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United States Court of Appeals, Second Circuit.

Jian WANG, aka James Wang, Plaintiff-Appellant, v. INTERNATIONAL BUSINESS MACHINES CORPORATION, Defendant-Appellee.


Decided: January 27, 2021

PRESENT: ROBERT A. KATZMANN, RAYMOND J. LOHIER, JR., SUSAN L. CARNEY, Circuit Judges. FOR PLAINTIFF-APPELLANT: JIAN WANG, pro se, Highland, NY. FOR DEFENDANT-APPELLEE: DANA G. WEISBROD (Steven J. Seidenfeld, on the brief), Jackson Lewis, P.C., New York, NY.



Jian Wang, through counsel, sued his former employer, International Business Machines Corp. (“IBM”), in 2011, alleging that it unlawfully terminated him because he was deaf. The parties engaged in mediation and executed a memorandum of understanding (“MOU”) that included a $207,500 settlement. Before the parties formalized the settlement, Mr. Wang indicated to his attorneys that they had miscommunicated the settlement amount to him in American Sign Language (“ASL”) and that he had understood the amount as $207 million. Mr. Wang refused to sign the settlement, and his attorneys withdrew from the case. IBM then moved to enforce the MOU, and in October 2014, the district court granted IBM's motion and ordered the parties to submit proposed judgments. Mr. Wang, pro se, submitted a counter-proposed judgment that rejected the MOU's terms; the district court entered judgment deeming the action settled, construed Mr. Wang's counter-proposed judgment as a motion for reconsideration of the judgment enforcing the MOU, and denied the motion. In November 2014, Mr. Wang appealed the district court's judgment to this Court, and we affirmed. See 634 F. App'x 326 (2d Cir. 2016) (summary order).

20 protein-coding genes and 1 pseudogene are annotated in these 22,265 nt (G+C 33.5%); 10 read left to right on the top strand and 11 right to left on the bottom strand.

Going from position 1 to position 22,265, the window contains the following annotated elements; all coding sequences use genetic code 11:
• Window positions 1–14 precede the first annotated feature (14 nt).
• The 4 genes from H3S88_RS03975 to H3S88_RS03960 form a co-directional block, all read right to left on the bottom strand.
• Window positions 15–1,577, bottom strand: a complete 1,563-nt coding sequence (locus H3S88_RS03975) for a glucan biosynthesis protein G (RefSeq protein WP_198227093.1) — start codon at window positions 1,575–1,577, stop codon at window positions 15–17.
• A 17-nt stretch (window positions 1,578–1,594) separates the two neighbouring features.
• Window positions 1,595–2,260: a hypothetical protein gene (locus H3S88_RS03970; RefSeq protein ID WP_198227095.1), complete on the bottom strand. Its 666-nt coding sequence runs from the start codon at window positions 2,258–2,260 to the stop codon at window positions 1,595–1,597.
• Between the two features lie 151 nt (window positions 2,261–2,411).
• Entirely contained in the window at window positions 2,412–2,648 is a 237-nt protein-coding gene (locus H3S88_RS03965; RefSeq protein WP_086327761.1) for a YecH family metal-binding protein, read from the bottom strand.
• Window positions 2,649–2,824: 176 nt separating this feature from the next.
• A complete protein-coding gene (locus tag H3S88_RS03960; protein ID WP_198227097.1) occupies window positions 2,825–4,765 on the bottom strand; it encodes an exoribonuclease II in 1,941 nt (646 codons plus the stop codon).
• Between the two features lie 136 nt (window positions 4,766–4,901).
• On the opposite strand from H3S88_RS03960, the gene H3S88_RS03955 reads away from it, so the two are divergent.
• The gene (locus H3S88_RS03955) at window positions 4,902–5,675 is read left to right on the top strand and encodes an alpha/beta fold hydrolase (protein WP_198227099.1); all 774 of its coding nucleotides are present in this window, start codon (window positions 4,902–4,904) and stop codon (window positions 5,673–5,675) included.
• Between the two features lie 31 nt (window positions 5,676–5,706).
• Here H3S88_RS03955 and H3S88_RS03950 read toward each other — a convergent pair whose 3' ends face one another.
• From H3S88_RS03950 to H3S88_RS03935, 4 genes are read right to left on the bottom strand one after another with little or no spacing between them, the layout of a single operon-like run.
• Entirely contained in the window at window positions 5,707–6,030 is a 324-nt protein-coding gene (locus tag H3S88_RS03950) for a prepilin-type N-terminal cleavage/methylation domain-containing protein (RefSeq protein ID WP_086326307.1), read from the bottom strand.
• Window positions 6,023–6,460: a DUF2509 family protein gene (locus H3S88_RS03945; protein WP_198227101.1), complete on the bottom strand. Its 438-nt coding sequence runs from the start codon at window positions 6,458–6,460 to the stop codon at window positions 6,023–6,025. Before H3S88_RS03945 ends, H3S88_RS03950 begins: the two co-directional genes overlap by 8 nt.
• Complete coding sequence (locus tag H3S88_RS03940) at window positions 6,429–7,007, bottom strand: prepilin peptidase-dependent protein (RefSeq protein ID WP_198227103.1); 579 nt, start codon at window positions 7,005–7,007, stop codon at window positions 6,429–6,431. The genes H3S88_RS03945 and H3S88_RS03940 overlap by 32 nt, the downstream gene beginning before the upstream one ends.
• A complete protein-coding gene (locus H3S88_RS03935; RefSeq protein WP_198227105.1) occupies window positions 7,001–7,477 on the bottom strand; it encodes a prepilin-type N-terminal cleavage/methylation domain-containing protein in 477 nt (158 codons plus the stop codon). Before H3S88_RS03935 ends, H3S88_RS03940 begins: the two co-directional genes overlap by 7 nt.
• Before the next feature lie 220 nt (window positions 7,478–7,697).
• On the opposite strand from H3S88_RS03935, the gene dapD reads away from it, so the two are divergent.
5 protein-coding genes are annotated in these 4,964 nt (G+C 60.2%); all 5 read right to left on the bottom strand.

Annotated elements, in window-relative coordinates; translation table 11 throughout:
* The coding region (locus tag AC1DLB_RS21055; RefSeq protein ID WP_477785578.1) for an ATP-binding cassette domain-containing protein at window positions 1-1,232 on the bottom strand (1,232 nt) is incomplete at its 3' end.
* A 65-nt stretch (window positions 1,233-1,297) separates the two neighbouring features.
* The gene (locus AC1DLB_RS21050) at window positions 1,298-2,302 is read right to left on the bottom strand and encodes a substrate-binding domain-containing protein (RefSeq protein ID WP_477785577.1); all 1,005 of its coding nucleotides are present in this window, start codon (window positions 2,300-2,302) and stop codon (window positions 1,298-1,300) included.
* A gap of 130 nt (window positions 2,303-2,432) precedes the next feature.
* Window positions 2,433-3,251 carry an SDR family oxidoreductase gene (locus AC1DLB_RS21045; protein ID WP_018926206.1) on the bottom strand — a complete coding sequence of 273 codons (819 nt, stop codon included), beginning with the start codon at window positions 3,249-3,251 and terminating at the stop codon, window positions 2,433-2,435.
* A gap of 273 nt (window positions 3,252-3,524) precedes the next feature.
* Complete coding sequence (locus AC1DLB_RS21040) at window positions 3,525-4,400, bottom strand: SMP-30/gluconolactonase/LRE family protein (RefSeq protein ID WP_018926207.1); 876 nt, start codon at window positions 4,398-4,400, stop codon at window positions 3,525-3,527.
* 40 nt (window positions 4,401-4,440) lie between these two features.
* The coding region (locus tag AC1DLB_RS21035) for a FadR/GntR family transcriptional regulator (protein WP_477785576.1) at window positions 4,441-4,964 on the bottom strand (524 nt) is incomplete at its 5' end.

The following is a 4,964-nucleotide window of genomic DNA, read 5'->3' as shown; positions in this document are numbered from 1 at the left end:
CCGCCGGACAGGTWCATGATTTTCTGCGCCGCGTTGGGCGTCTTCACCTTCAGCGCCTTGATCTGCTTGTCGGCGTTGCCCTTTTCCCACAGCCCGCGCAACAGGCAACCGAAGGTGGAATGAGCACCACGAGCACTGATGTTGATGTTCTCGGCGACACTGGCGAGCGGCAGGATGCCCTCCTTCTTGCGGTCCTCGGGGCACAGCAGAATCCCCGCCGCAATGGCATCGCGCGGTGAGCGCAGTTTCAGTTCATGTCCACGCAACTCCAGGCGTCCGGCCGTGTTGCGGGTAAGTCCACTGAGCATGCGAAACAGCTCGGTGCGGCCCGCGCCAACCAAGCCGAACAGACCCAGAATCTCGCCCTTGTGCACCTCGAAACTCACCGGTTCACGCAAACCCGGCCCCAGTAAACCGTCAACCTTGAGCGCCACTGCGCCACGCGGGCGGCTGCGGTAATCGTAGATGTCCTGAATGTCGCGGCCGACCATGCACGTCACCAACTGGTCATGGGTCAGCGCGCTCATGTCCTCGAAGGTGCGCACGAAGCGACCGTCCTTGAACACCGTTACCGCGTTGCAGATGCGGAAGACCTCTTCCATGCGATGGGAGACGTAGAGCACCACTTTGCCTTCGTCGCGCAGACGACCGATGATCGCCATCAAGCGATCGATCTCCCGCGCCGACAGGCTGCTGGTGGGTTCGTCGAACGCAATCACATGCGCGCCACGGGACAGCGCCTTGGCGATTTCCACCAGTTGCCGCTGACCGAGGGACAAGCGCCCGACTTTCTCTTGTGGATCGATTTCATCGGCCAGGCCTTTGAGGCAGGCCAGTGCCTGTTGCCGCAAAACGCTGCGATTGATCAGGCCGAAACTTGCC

In July 2019, Mr. Wang, pro se, moved to reopen the case. In his motion, Mr. Wang alleges that he recently discovered that the district court had omitted to docket a second counter-proposed judgment that he had purportedly filed in 2014. This second counter-proposed judgment, a recreated version of which Mr. Wang submitted along with his motion to reopen, contains what he characterizes as additional evidence that he believed the settlement amount to be $207 million, not $207,500. Specifically, appendices to the second counter-proposed judgment contain emails from 2014 in which Mr. Wang communicates with a realtor about purchasing a multi-million-dollar home in Los Angeles, as well as contemporaneous travel reservations to Los Angeles. Mr. Wang argues in his motion to reopen that the district court never would have ordered enforcement of the MOU had it been aware of this evidence when the second counter-proposed judgment was first purportedly filed. The district court construed Mr. Wang's motion to reopen as a motion under Fed. R. Civ. P. 60 for relief from a judgment. It then denied the motion as time-barred or meritless. Mr. Wang moved for reconsideration, which the district court summarily denied, and Mr. Wang timely appealed.1